Planning a way out of a situation is important for people who tend to get overstimulated in groups, even if the escape is just a brief one. “Sometimes we need to temporarily shut down the system when we’re overstimulated,” Alcée says. “It’s a way of taking back your inner space.”
If you’re in a comfortable setting with folks who understand your sensory triggers, like I was when my friend Sarah agreed to switch tables at the restaurant, you could give your people a heads-up that you might need a few moments to yourself.
In other social situations where you feel you might need a break, try to have an escape plan in mind. It might be as easy as ducking into the bathroom for a few minutes. Or maybe you need a built-in excuse to take a longer break — or remove yourself from a situation entirely.
“When my son was a baby and we’d go to a restaurant, I’d volunteer to walk him around,” Alcée says, “because he would get tired of sitting, and so I would take that as my opportunity to step away.”
Shift Your Perspective
When you find yourself feeling overloaded, calming your nervous system can help you relax and refocus. Breathing exercises can help you unwind even in a highly stimulating environment. (Learn about belly breathing and the 4-7-8 breath at “Trying to Unwind? Try These Two Breathing Exercises.“)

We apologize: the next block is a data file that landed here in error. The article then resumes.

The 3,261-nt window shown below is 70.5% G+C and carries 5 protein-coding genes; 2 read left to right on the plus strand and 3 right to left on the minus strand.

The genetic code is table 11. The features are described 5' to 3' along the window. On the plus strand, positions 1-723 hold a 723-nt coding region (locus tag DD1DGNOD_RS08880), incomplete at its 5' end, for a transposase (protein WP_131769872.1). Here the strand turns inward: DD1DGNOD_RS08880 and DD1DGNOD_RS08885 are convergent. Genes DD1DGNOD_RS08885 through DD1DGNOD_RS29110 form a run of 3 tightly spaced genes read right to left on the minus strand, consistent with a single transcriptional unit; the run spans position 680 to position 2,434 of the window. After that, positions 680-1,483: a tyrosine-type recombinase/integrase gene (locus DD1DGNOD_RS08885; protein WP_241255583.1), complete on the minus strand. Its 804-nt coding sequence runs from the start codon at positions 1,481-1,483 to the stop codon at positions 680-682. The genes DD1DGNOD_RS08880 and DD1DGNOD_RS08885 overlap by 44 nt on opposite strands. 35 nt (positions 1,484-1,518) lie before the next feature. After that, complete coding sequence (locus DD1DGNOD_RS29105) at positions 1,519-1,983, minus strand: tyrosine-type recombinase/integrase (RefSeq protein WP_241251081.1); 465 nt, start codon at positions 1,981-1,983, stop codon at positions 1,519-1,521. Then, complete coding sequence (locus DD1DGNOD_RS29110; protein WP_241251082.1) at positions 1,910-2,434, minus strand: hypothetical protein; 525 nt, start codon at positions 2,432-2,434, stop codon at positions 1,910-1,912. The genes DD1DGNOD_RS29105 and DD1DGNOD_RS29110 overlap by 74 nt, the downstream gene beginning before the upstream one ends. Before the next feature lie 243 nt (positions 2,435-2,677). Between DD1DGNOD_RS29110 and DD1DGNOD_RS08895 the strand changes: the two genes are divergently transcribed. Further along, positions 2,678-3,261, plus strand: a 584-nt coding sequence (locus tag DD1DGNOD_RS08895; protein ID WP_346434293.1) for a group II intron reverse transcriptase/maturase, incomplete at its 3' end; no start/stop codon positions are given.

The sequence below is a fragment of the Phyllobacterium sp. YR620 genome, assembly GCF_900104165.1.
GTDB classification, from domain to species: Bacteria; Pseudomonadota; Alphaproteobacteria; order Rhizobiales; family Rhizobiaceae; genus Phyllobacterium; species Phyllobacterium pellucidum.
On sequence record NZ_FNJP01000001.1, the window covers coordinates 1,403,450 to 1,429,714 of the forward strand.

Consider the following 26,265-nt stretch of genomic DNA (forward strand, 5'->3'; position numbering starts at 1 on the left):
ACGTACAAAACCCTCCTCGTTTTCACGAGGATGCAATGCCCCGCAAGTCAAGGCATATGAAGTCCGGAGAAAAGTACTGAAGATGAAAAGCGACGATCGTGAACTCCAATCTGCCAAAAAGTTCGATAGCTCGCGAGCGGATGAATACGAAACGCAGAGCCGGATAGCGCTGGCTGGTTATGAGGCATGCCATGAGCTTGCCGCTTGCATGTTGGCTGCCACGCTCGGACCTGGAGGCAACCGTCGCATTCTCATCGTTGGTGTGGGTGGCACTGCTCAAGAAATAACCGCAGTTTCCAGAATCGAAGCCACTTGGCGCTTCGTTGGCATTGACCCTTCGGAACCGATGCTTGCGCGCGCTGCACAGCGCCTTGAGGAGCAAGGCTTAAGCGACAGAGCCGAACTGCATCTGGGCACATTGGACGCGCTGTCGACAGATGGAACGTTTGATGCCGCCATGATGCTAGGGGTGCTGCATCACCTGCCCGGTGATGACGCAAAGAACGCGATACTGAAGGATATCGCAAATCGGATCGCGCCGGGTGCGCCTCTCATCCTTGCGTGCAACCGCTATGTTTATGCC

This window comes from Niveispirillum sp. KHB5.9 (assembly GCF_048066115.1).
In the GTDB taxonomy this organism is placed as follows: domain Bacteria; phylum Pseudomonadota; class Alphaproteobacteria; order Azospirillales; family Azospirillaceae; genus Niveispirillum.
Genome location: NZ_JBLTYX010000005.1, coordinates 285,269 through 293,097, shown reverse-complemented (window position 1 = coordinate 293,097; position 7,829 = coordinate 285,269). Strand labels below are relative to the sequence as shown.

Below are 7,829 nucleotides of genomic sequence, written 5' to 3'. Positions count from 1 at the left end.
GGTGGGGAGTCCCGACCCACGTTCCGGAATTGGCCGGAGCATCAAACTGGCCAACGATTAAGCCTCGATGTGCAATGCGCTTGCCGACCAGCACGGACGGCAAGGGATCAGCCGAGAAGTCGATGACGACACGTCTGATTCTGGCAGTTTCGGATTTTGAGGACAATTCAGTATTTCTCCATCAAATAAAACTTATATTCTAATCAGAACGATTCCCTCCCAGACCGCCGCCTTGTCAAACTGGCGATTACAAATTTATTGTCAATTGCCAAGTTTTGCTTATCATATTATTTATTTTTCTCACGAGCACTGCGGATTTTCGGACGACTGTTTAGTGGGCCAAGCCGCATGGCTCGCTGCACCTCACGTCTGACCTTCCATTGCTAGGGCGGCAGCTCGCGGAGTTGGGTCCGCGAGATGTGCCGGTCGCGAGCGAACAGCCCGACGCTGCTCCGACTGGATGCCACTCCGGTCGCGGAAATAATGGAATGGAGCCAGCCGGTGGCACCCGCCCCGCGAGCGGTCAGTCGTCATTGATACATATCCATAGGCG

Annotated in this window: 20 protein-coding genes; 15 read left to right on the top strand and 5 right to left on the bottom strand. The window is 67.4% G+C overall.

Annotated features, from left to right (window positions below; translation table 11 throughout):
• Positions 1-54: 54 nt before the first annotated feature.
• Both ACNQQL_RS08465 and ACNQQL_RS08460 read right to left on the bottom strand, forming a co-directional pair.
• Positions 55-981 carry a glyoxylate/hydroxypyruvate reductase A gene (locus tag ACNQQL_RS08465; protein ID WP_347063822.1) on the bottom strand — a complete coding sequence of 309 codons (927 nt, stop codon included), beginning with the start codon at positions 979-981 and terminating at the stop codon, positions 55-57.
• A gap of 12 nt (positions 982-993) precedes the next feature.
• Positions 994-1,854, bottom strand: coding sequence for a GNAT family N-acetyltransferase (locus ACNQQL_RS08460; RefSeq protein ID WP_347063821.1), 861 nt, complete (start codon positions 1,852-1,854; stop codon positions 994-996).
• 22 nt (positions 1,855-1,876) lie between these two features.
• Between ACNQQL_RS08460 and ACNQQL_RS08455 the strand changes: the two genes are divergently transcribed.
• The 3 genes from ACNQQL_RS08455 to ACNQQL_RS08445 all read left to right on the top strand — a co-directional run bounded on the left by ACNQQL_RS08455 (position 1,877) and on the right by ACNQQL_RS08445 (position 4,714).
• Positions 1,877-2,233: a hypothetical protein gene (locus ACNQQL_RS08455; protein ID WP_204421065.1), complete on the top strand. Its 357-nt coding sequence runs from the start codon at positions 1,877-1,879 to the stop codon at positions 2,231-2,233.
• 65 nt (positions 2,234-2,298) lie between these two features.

Helgoe suggests meditation, which can help you slow your thoughts and tune in to your body. She goes for walks, finding it helpful to look up at the sky and observe her surroundings. “That way, I feel more space to air out my thoughts,” she explains.
If she needs a bigger reset, she goes to the movies. She calls it “movie therapy” and adds that she often feels like she comes out of the theater “with fresh eyes toward my own life. It’s one of my favorite perspective-taking activities.”
Alcée suggests another type of reframing: Rather than thinking of overstimulation as something you need to hack or as a problem you need to solve, imagine it’s a message your body is sending you.
“It’s not a personal failing, by any stretch,” he notes. “It’s simply a signal that something in your environment is out of balance.” Changing the way you think about that signal can be a powerful reminder of your body’s inner wisdom.